February 2013 already gave a weblog entry Cause and Cure of the Crisis and November 2013 a YouTube video – though with a rather slow speed of presentation.

Now in September 2014 there is a short paper (MPRA  58592) with the same title. The paper gives a review of the books DRGTPE and CSBH that are at the core of this weblog – apart for our admiration for Art Buchwald and attention to the education of mathematics.

This may be occasion to pay a small tribute to John Maynard Keynes (1883-1946) and Jan Tinbergen (1903-1994). The analysis on the cause and cure of the crisis is based upon their work, and thus the world can only cure the crisis by properly reading up on Keynes and Tinbergen as well. It requires an understanding not only on economic theory but also econometric methods, with a role for mathematics.

There is another storyline that links up to mathematics education.

Tinbergen studied physics and wrote his thesis with Paul Ehrenfest (1880–1933). As a student he walked in Leiden, saw the poverty, decided to study economics, and doing so he created econometrics.

Ehrenfest’s wife Tatyana Afanasyeva (Kiev, 1876 – Leiden, 1964) wrote on math education too. Her work was hotly debated in small circles. One of the discussants was Hans Freudenthal (1905-1990), another German immigrant to Holland. Freudenthal became the promotor of Pierre van Hiele (1909-2010), which makes the circle round, see this entry on this weblog.


Paul Ehrenfest’s students, Leiden 1924. Left to right: Gerhard Heinrich Dieke, Samuel Abraham Goudsmit, Jan Tinbergen, Paul Ehrenfest, Ralph Kronig, and Enrico Fermi. (Source: Wikimedia commons)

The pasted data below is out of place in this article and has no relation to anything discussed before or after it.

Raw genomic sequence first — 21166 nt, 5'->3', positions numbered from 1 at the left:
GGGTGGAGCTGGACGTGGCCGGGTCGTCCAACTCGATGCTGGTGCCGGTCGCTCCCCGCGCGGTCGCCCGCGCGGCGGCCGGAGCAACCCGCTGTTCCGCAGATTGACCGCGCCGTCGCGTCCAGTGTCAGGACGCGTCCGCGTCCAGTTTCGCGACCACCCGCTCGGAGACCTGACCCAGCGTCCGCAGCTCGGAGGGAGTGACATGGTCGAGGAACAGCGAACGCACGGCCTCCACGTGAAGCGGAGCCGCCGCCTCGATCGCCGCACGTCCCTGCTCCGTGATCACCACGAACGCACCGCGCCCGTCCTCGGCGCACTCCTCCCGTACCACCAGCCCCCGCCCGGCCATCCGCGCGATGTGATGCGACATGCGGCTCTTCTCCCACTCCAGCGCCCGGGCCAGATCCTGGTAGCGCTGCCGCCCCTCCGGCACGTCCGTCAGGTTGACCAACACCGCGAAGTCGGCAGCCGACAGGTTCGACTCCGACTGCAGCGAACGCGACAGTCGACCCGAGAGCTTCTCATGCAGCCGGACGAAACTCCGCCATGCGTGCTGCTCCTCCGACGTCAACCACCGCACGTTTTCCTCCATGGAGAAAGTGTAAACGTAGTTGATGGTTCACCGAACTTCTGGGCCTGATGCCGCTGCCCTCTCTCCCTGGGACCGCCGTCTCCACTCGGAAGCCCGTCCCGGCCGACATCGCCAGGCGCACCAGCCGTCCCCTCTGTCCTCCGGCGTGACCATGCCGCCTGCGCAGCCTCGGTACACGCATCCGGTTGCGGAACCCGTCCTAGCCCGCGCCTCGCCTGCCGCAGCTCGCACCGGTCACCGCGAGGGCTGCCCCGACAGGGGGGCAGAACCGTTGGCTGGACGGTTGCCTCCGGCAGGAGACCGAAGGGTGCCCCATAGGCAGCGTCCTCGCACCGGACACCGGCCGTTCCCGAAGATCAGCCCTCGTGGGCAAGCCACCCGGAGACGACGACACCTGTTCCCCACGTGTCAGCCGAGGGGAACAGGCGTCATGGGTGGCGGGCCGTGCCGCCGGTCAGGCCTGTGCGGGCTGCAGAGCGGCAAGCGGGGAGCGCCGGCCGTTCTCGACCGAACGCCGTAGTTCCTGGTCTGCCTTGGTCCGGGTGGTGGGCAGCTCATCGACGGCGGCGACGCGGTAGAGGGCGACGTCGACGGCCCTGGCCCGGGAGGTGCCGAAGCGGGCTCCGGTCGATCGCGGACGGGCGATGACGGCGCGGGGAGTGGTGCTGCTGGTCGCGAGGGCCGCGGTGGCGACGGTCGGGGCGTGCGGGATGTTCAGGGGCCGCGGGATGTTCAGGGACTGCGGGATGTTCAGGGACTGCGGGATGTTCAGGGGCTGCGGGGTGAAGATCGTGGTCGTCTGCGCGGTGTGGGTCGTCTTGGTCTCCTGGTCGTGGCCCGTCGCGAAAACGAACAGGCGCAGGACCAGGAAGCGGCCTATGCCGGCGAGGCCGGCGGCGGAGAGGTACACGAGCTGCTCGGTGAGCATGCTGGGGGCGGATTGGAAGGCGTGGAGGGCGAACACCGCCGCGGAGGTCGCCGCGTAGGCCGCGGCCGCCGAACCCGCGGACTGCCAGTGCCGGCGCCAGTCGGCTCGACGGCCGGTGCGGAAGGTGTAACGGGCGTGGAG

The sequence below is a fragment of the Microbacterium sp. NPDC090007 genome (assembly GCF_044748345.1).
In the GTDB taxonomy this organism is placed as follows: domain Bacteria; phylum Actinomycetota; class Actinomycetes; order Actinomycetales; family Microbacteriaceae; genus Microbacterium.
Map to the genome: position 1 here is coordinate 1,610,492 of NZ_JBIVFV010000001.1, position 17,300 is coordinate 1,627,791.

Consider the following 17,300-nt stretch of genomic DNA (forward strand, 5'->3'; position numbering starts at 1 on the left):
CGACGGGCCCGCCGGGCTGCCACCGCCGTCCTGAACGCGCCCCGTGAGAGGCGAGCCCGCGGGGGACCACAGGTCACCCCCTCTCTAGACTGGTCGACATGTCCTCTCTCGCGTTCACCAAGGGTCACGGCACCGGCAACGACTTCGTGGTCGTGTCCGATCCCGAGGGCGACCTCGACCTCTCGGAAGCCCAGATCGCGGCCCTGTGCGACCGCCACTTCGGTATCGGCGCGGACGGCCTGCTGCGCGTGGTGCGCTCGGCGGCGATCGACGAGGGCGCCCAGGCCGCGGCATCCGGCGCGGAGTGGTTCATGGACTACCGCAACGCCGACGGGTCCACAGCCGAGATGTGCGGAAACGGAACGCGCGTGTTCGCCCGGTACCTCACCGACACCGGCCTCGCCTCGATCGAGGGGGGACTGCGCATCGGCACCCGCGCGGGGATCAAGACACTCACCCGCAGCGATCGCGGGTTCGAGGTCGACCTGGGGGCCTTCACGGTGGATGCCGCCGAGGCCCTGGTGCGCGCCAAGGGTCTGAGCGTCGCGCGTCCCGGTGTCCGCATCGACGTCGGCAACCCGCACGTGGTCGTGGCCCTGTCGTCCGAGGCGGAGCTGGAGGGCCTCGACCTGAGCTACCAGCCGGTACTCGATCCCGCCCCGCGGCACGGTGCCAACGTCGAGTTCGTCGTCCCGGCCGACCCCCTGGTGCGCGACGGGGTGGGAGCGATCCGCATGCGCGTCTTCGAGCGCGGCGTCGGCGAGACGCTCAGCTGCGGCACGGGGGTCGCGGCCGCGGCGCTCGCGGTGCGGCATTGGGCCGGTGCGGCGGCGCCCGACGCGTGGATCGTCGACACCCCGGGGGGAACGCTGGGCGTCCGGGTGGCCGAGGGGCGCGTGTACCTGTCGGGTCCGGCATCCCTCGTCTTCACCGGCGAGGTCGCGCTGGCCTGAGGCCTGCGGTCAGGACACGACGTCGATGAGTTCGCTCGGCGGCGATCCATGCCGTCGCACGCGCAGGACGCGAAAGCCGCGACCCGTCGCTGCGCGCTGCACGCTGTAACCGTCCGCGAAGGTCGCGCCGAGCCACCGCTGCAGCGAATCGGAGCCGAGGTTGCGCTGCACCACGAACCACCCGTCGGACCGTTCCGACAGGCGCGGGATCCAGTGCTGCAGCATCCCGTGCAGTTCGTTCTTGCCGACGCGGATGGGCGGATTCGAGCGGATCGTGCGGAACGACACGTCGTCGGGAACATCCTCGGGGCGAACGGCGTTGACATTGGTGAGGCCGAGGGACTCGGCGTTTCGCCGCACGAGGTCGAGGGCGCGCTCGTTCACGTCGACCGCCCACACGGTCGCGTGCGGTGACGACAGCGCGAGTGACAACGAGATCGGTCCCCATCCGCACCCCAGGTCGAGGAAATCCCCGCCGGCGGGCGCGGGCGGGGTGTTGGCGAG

Both President Obama of the USA and President Putin of the Russian Federation have somewhat illogical positions. Obama repeats the ritual article 5 “An attack on one is an attack on all” but the Ukraine is not a fraction of NATO. So what is the USA going to do about the Ukraine ? Putin holds that Russia defends all Russians everywhere but claims that Russia is not involved with the combatants in the Ukraine. His proposed 7 point plan contains a buffer zone so that he creates fractions in a country on the other side of the border. Overall, we see the fractional division of the Ukraine starting, as already predicted in an earlier entry in this weblog.

What is it with fractions, that Presidents find so hard, and what they apparently didn’t master in elementary school, like so many other pupils ? There are two positions on this. The first position is that mathematics teachers are right and that kids must learn fractions, with candy or torture, whatever works best. The second position is that kids are right and that fractions may as well be abolished as both useless and an infringement of the Universal Declaration of Human Rights (article 1). Let us see who is right.

An abolition of fractions

Could we get rid of fractions ? We can replace 1 / a or one-per-a by using the exponent of -1, giving a‾¹ that can be pronounced as per-a.  In the earlier weblog entry on subtraction we found the Harremoës operator H = -1. The clearest notation is aH = 1 / a. Before we introduce the negative numbers we might consider to introduce the new notation for fractions. The trick is that we do not say that. We just introduce kids to the operator with the following algebraic properties:

0H =  undefined

a aH =  aH a =  1

( aH ) H = a

Getting rid of fractions in this manner is not my idea, but it was considered by Pierre van Hiele (1909-2010), a teacher of mathematics and a great analyst on didactics, in his book Begrip en Inzicht (1973:196-204), thus more than 40 years ago. His discussion may perhaps also be found in English in Structure and Insight (1986). Note that aH = 1 / a already had been considered before certainly in axiomatics, but the Van Hiele step was to consider it for didactics at elementary school.